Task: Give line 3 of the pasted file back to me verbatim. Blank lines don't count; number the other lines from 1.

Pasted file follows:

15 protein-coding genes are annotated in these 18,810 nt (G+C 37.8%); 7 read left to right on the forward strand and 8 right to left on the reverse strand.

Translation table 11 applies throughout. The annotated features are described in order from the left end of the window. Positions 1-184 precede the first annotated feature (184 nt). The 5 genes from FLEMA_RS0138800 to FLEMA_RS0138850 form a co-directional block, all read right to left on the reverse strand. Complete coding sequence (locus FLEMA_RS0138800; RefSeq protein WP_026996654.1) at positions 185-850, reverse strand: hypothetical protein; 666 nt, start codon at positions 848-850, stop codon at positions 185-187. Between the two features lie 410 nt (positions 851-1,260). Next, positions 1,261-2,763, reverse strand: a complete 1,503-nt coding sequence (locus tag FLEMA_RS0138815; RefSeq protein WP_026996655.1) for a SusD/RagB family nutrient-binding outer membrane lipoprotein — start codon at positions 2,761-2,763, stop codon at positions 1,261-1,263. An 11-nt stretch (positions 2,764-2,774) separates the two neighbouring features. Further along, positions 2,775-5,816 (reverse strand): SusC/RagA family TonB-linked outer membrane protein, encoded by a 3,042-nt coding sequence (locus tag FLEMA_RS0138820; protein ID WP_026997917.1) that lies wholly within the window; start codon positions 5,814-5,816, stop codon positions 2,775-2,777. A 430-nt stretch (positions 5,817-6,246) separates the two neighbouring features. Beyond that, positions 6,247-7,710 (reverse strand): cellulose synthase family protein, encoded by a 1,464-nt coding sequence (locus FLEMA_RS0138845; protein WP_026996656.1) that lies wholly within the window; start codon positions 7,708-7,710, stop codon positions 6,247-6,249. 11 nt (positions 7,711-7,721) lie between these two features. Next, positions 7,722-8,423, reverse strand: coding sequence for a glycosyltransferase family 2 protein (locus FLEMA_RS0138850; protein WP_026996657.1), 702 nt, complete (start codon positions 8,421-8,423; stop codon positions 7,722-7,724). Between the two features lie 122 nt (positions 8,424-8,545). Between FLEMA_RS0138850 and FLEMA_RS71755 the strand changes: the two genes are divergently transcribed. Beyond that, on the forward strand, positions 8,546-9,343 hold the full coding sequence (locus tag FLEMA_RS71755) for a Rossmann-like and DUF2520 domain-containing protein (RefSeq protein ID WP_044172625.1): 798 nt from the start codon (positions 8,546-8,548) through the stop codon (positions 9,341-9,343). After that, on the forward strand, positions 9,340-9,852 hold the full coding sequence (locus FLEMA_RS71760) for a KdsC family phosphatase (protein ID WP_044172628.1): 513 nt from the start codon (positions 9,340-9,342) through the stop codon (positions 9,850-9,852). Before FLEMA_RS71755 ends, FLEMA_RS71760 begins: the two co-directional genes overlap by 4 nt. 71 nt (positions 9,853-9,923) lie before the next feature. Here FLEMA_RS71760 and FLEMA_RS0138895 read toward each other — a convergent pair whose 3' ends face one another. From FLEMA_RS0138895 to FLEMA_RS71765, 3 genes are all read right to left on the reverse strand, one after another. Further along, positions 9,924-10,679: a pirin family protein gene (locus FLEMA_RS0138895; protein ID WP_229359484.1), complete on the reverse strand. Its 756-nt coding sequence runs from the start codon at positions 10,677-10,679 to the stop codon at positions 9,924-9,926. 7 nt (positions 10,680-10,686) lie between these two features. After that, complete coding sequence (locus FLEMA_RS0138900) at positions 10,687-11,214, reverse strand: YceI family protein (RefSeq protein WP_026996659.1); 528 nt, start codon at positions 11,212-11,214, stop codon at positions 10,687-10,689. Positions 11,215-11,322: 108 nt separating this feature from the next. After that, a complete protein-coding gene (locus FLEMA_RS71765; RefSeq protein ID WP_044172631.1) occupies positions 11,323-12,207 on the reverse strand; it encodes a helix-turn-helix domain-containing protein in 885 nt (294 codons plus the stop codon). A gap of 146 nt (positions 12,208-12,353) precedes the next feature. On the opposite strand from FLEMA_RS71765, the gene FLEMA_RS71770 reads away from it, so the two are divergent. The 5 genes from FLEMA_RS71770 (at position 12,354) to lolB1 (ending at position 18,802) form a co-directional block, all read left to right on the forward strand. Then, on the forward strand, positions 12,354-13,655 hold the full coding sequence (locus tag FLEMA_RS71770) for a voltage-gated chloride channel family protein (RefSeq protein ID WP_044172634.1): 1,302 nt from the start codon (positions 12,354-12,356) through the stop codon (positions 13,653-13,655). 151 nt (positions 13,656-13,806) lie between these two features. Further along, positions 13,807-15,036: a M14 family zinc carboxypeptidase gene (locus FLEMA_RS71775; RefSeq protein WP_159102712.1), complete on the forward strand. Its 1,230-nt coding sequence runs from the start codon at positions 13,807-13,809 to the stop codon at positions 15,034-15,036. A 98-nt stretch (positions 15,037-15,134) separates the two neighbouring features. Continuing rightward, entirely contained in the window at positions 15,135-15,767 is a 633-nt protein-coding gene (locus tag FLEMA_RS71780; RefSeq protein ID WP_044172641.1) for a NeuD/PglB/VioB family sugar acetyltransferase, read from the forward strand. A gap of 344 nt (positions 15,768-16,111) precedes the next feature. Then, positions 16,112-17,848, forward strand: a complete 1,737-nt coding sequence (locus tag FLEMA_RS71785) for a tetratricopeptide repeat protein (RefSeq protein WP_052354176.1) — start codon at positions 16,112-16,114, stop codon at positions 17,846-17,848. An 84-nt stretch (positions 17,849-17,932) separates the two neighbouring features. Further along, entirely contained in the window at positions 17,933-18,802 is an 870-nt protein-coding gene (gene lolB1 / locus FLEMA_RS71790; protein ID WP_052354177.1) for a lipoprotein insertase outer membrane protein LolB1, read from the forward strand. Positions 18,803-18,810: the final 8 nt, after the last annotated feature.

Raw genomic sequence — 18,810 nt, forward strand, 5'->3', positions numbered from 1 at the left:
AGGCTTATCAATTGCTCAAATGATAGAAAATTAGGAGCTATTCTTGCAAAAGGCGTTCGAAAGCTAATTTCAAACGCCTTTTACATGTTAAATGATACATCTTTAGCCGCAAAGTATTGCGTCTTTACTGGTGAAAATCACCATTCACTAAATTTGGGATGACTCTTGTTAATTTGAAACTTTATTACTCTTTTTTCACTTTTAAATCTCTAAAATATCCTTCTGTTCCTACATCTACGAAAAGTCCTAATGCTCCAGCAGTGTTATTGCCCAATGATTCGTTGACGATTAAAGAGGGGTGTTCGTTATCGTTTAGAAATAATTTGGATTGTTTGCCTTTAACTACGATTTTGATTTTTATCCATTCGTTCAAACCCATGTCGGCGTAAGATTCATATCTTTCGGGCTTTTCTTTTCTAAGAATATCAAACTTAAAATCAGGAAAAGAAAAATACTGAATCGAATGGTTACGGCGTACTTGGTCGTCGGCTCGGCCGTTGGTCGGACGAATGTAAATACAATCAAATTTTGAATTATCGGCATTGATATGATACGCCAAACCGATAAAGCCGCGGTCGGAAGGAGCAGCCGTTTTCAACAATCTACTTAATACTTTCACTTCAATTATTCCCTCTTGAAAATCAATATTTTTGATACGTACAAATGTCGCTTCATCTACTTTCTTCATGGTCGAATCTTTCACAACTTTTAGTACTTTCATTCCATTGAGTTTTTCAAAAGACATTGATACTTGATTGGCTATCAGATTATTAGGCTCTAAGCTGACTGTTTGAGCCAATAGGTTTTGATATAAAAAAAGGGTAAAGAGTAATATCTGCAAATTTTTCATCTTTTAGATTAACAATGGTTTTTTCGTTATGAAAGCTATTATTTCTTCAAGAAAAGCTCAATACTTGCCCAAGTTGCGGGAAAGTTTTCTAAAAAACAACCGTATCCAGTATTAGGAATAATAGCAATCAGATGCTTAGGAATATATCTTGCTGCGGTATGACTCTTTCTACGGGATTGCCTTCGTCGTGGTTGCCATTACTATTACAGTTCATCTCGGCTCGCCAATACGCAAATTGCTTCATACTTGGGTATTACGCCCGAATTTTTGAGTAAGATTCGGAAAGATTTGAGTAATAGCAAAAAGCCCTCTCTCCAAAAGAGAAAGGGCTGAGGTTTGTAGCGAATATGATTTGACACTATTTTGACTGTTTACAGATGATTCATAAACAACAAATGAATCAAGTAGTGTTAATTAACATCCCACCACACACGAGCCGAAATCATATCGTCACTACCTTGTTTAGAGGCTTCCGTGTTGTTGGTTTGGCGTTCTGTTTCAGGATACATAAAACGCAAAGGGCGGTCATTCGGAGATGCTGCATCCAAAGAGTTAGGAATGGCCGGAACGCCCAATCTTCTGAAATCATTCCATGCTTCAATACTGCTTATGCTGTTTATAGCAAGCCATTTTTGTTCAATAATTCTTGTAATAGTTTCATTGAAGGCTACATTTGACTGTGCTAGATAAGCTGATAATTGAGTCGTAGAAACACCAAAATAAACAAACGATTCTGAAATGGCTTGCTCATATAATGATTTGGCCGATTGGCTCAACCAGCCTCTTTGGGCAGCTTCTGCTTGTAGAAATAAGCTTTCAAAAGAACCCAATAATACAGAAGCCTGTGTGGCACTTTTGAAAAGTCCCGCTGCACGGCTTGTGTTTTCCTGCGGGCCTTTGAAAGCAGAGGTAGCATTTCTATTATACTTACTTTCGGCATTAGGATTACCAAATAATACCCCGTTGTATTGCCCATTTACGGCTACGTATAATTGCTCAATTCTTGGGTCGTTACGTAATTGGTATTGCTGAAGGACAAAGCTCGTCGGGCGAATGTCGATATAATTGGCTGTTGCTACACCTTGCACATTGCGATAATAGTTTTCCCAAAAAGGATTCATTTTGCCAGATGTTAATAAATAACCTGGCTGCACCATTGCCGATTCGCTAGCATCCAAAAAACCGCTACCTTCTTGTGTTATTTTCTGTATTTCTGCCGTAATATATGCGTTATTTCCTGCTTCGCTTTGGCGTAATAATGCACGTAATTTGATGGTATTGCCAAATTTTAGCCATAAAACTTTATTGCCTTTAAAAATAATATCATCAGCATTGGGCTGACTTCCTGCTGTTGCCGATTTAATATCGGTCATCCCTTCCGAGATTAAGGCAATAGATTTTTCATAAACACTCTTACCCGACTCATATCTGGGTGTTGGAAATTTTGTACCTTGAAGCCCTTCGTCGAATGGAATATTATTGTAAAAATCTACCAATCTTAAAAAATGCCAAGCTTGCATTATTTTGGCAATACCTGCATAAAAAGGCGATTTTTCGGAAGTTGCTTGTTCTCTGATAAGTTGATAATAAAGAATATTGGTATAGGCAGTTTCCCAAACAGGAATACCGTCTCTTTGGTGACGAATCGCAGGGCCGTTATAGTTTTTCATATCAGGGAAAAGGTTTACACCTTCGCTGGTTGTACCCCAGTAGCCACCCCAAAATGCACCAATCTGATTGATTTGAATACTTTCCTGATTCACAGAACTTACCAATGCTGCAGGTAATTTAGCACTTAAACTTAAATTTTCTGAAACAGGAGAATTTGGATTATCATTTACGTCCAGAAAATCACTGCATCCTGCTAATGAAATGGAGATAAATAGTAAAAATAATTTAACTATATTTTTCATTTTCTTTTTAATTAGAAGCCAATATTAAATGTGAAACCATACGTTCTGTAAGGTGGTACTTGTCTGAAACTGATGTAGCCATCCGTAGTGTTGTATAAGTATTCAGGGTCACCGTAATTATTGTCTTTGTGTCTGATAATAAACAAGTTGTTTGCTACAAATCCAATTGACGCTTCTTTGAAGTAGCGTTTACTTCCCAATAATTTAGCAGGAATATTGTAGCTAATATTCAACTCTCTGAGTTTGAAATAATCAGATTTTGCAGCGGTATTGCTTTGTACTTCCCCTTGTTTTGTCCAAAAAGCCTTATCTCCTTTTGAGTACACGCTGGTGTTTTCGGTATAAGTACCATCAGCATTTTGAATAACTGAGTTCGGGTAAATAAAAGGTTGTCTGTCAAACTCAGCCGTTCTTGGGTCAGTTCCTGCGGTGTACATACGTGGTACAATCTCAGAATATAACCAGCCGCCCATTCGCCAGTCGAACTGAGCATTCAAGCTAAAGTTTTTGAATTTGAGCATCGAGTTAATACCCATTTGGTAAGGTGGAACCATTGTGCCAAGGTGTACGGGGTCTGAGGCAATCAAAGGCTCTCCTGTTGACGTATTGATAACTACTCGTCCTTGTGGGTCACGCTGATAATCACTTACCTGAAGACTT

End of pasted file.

Raw genomic sequence — 18,810 nt, forward strand, 5'->3', positions numbered from 1 at the left: